The thesis is composed of two major parts: part one includes a statement, images and a reflection on a body of work entitled "The Ocean Is What I Meant By." These works are constructed of layers of cut tulle mounted in painted wooden frames, in which words cut out of the fabric interact to create abstract pictorial spaces.
The second part of the thesis examines of the historical role of theory in the conceptualization and production of art. I argue that theory has historically occupied itself with art in categories properly connected to action, considering the end, virtues and vices associated with works of art. I consider the end of contemplation as it is advanced by Paulinus of Nola and evidenced in a sixth-century Roman mosaic, the vice of seduction as identified by Bernard of Clairvaux (against Abbot Suger of St.-Dénis), and the virtue of reserve as present in Michelangelo Merisi da Caravaggio's canvases containing self-portraits. With these concepts in view, I proceed to consider the paintings of John Sloan in ethical categories--the categories most appropriate to considerations of action. I conclude by examining a disagreement between Robert Storr and Benjamin Buchloh over the interpretation of Gerhard Richter's "October 18, 1977," suggesting that the role of theory in art is returning to the more time-worn categories I associate with early Western writing about art.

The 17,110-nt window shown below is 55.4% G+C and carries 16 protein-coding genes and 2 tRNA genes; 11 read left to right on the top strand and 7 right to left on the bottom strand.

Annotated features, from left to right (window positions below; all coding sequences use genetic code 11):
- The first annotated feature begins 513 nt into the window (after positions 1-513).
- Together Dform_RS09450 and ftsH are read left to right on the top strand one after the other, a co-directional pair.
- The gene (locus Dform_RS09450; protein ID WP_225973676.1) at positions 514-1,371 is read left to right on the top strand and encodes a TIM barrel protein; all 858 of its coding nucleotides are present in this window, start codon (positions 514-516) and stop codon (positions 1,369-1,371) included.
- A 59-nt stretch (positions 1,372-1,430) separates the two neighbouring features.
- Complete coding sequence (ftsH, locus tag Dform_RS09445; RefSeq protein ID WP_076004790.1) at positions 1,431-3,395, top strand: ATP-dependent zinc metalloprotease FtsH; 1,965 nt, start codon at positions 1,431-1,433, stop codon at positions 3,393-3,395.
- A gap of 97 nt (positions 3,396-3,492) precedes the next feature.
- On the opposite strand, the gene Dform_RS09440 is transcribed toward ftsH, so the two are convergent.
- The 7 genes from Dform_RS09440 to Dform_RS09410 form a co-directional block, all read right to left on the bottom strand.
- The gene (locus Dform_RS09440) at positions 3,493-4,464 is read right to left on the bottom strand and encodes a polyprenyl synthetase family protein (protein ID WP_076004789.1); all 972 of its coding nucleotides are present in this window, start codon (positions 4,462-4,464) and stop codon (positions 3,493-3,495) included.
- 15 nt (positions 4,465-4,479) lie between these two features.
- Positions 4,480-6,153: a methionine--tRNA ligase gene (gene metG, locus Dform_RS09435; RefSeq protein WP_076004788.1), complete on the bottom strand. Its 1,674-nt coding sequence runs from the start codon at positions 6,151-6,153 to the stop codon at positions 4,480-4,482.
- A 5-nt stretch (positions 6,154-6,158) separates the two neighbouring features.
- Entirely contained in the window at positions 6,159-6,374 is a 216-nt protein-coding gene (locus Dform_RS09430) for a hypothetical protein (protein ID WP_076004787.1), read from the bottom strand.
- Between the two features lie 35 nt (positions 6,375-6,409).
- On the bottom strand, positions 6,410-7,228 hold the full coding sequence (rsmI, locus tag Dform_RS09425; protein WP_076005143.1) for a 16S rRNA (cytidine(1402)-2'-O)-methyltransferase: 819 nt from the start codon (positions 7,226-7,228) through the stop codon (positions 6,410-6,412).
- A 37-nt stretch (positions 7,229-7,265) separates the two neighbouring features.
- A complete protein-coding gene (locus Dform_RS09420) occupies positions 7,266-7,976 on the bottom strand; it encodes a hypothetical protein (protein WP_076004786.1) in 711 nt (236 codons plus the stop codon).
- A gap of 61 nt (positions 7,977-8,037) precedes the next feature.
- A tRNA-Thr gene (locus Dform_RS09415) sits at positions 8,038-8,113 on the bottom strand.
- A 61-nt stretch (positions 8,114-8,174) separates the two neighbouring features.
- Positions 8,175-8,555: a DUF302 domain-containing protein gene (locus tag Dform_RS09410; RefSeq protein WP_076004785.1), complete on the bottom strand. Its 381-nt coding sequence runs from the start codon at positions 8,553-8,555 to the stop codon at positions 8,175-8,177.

The thesis can be accessed through the University of Iowa Libraries at http://ir.uiowa.edu/etd/4726/.